Leadership on the Line: Staying Alive through the Dangers of Leading

  • Leadership on the Line: Staying Alive through the Dangers of Leading
  • Leadership on the Line: Staying Alive through the Dangers of Leading

$23.48
(as of 12/19/2013 at 04:34 UTC)




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Product Description

Product Description

To lead is to live dangerously. It's romantic and exciting to think of leadership as all inspiration, decisive action, and rich rewards, but leading requires taking risks that can jeopardize your career and your personal life. It requires putting yourself on the line, disturbing the status quo, and surfacing hidden conflict. And when people resist and push back, there's a strong temptation to play it safe. Those who choose to lead plunge in, take the risks, and sometimes get burned. But it doesn't have to be that way say renowned leadership authorities Ronald Heifetz and Marty Linsky. In Leadership on the Line, they show how it's possible to make a difference without getting "taken out" or pushed aside. They present everyday tools that give equal weight to the dangerous work of leading change and the critical importance of personal survival. Through vivid stories from all walks of life, the authors present straightforward strategies for navigating the perilous straits of leadership. Whether parent or politician, CEO or community activist, this practical book shows how you can exercise leadership and survive and thrive to enjoy the fruits of your labor.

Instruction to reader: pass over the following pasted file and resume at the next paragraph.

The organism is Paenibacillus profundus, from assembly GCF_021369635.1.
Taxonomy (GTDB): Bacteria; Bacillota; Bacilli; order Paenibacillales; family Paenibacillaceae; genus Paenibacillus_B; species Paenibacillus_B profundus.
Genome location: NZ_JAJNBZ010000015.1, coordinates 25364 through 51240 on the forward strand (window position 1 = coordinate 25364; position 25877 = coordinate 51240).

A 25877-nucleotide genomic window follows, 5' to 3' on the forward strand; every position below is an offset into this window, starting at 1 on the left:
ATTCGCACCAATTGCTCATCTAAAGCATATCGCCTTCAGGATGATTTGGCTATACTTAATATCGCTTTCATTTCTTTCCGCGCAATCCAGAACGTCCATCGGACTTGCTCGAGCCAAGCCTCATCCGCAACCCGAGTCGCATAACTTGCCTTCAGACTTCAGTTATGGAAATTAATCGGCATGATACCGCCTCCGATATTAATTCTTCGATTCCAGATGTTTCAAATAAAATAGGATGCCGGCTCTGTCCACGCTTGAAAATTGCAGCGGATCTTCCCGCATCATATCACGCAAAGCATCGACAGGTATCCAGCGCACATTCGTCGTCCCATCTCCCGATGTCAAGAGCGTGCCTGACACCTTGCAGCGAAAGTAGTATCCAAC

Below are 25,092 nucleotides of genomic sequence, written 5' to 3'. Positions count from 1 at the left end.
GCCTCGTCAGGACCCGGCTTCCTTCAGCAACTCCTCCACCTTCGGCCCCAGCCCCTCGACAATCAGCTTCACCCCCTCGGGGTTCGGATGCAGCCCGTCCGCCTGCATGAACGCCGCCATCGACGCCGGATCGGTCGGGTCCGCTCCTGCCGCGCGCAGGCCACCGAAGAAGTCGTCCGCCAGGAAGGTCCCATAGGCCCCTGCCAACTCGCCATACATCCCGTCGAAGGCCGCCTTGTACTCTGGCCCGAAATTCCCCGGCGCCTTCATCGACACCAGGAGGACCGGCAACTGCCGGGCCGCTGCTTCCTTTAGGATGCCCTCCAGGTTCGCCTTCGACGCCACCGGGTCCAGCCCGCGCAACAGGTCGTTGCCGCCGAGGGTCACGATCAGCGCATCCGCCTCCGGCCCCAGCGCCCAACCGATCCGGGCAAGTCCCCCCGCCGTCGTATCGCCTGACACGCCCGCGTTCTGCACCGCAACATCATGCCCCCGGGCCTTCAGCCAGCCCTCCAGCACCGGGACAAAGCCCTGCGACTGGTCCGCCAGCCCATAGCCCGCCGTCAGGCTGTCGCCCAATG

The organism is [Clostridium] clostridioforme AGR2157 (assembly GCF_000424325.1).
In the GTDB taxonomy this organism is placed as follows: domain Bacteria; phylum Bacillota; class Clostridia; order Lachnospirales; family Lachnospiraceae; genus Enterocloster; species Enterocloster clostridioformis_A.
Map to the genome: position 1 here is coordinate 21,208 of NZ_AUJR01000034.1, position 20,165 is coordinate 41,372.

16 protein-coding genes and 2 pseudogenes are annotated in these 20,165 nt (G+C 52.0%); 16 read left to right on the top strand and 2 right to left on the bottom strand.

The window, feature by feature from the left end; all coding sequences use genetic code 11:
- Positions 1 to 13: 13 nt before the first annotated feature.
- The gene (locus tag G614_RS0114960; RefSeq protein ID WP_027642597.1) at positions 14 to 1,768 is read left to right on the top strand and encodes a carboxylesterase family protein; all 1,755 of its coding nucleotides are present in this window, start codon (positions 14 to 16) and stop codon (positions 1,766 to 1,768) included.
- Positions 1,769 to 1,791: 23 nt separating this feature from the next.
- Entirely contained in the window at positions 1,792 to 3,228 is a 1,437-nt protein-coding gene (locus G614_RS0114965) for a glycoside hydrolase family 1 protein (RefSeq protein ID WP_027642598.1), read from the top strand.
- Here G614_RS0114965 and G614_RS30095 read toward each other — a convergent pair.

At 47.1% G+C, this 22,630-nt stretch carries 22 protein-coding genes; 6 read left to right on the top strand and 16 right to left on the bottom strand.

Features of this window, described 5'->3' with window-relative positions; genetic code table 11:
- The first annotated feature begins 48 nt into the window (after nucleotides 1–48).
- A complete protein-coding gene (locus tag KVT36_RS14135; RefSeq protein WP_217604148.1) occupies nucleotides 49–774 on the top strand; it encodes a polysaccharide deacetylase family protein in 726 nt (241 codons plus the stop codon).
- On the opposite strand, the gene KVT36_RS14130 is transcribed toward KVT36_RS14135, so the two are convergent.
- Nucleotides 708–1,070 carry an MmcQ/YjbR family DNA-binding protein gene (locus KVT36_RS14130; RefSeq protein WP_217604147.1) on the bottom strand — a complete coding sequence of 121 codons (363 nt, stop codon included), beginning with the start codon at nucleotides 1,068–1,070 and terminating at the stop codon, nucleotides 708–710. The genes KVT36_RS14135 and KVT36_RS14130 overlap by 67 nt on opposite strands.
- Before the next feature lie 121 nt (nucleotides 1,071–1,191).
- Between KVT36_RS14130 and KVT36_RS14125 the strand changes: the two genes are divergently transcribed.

Amazon.com Review
Climbing Mount Everest: dangerous. Hitchhiking in Colombia: very dangerous. Leading through change: perilous. Perilous but possible, say Heifetz and Linsky in their encouragingly practical guide to putting yourself on the line and negotiating the hazards of leadership. As the authors acknowledge, many leadership books are "all about inspiration, but downplay the perspiration." This one doesn't. Leadership is always a risky business, but those risks can be understood and reduced. Effective leadership comes from doing more than the technical work of routine management; it involves adaptive work on the part of the leader, and a willingness to confront and disturb people, promote their resourcefulness, and engage their ability to adjust to new realities. But adaptive change always encounters resistance. Heifetz and Linsky examine four forms of resistance--marginalization, diversion, attack, and seduction--before presenting a number of practical resistance-response skills to nurture and employ. Some are fairly obvious (like developing and maintaining perspective, and holding steady in the midst of change), and others more complex (like thinking politically when dealing with friends, foes, and fence sitters), but shimmering nuggets of insight and practical wisdom can be found in each. The dangers of leadership also spring from within, however, and the book's final section addresses ways to recognize and manage competing "hungers" and learn to distinguish one's roles from one's self. The authors' points are illustrated by the experiences of leaders from all walks of life, making this a useful and inspiring manual for anyone hoping to put themselves on the line and make a difference in the lives of others. --S. Ketchum